"Virtual Group Reality" Experiments. One final possibility for NetLab innovation is the "virtual group reality" experiment. Many experiments in today's social science laboratories control contextual factors by simulating interactants presumed by the subject to be real. Always, however, only minimal information is provided on the behavior and/or characteristics of the simulated others, and always in relatively sterile contexts. The reasons, of course, are to achieve control. The more "realism" that enters into the experimental context, the greater the opportunity for confounding effects. VR technology promises far more realistic simulations while still allowing the experimenter to maintain full control. The subject may interact with multiple "simulants" who appear as responsive, quasi-realistic 3-D video figures -- far richer than the limited information (e.g., a single numerical response) to which interaction partners oftentimes are reduced in present research. But in the same way as current research, simulants can provide responses that either actually do come from other human subjects, or are generated by a computer program. The key difference is that a more veridical "group reality" -- albeit a virtual group reality -- should facilitate the difficult process of moving from basic to applied scientific theory. Basic theories could be tested in more naturalistic settings without relinquishing experimental control.

    II.2 Facilitating Conventional Research Methodologies and Infrastructures

    Although much discussion at the Workshop centered on exciting new possibilities of NetLab research, it also was evident that various important lines of ongoing research stand to benefit as well. Additionally, an infusion of new resources would facilitate the development of infrastructural features of NetLab research such as discipline-wide information resources and software pools. Next, without delving into particular research programs, we indicate several activity areas that conform to the spirit of KDI and the emerging conception of NetLab research, and at the same time entail incremental steps beyond activities already underway.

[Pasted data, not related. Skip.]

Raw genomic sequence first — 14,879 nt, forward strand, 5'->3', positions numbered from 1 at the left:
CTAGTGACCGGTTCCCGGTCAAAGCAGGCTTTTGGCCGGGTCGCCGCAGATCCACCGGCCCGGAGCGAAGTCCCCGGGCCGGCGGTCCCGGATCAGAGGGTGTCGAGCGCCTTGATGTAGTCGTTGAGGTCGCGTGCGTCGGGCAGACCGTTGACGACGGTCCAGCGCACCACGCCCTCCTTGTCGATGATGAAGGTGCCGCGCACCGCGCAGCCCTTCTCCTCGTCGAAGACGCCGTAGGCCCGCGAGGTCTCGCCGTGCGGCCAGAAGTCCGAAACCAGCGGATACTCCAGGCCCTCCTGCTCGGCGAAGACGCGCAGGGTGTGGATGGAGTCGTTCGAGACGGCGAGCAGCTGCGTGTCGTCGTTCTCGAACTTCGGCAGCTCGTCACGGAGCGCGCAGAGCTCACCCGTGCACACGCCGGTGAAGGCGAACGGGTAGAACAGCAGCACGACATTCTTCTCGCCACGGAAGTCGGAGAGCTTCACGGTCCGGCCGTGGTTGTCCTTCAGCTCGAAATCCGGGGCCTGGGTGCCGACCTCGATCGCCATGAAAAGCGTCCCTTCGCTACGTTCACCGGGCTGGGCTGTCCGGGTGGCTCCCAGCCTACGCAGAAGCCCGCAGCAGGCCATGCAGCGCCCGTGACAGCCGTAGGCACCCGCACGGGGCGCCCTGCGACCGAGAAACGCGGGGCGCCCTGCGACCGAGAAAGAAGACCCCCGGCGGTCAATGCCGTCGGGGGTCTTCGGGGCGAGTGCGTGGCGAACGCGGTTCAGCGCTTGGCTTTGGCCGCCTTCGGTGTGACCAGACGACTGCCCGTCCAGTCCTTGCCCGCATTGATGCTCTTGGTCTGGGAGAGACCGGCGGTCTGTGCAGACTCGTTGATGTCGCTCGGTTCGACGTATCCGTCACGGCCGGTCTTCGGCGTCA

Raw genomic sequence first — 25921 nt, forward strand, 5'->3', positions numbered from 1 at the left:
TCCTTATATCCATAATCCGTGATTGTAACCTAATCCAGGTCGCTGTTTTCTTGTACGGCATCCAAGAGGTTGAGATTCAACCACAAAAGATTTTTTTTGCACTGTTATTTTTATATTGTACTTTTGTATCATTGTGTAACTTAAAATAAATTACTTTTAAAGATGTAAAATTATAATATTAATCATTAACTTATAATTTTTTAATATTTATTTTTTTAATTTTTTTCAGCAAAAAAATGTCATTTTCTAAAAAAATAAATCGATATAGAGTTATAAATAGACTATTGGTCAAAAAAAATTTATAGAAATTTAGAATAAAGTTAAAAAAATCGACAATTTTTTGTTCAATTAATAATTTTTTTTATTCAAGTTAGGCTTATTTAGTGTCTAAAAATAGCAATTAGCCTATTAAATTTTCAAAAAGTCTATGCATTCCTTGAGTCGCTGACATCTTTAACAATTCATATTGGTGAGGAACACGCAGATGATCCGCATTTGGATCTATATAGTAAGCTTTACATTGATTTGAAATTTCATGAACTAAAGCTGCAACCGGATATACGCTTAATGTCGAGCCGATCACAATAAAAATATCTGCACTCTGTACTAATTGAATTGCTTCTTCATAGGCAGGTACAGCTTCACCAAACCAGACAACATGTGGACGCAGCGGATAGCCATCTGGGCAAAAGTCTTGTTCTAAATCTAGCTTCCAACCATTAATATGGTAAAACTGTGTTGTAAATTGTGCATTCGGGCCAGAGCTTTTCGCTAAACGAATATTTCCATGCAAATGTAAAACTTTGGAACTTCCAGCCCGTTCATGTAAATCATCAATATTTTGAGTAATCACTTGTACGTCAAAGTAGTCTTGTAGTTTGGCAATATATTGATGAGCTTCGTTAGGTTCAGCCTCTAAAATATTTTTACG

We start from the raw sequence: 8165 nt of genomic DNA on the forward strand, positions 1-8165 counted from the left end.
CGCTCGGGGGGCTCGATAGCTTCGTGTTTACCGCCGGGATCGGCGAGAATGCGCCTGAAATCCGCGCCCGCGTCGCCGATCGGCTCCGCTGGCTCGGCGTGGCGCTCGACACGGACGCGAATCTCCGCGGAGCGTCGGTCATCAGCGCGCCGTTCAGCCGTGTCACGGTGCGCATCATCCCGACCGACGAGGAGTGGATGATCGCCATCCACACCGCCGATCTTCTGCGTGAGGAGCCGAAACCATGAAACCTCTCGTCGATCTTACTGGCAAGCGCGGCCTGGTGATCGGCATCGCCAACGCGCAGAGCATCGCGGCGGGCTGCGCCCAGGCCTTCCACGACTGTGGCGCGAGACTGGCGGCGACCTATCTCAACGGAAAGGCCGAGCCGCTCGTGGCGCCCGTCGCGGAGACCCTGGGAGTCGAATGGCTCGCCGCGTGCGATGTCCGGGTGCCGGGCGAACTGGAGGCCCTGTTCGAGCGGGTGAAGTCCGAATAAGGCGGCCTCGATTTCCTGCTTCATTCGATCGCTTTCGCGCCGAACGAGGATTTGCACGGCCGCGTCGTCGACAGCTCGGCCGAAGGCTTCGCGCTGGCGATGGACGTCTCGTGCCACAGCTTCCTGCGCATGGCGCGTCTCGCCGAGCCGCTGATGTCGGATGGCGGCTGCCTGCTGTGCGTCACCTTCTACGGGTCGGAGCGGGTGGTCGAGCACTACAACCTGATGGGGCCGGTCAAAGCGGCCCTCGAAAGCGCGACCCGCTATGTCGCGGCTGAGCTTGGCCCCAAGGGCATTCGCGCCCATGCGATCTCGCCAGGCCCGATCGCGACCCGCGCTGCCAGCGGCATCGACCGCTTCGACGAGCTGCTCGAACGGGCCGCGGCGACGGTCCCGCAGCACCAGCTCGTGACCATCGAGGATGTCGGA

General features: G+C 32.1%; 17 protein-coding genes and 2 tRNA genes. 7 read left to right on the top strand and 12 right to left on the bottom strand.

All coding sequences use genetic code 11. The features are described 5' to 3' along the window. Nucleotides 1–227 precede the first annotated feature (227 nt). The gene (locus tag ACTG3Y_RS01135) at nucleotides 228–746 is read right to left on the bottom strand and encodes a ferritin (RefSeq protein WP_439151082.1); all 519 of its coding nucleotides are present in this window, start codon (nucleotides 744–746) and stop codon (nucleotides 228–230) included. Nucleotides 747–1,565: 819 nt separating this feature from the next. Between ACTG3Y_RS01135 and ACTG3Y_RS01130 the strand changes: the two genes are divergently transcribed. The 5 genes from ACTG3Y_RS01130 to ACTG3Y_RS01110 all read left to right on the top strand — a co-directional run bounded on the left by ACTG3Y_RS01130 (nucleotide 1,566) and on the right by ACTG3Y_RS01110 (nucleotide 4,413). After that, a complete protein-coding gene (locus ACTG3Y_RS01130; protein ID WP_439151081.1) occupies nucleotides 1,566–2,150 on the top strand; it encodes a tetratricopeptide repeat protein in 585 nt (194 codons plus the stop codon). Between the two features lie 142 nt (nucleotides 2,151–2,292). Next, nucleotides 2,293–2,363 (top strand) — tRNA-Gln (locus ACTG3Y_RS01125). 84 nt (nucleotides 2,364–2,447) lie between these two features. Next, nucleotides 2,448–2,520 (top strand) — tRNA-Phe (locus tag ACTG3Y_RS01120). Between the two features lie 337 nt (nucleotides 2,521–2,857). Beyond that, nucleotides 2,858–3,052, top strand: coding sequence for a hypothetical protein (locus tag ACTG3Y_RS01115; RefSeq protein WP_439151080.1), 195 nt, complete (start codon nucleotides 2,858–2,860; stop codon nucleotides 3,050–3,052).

Laboratory Development. Laboratory infrastructure is almost nonexistent among the SBE sciences including Economics, Political Science, Sociology, Social Psychology and Decision Sciences. A substantial proportion of universities in the U.S. do not house laboratories in most or all of these fields. Typically, when such laboratories do exist, they are outfitted more poorly than a bottom-rung high school laboratory in any of the traditional laboratory sciences. More laboratories of even quite modest sizes and budgets would have a synergistic effect on the experimental branches of each discipline. Not only would they increase the quantity of research output and the speed of theoretical development, but also they would create broader disciplinary appreciation for the generally unsung benefits that can accrue through the use of such methods.

    Software Development. Over the last ten years, the search for increased experimental control in all of the SBE sciences has led to the development of electronic experimental systems of networked PCs. Whereas electronic laboratories today use standard hardware such as PCs and network hubs, software is specially developed for each particular application. Guided by theory, the software sets the conditions of the experiment linking experimental subjects seated at PCs and recording results as data.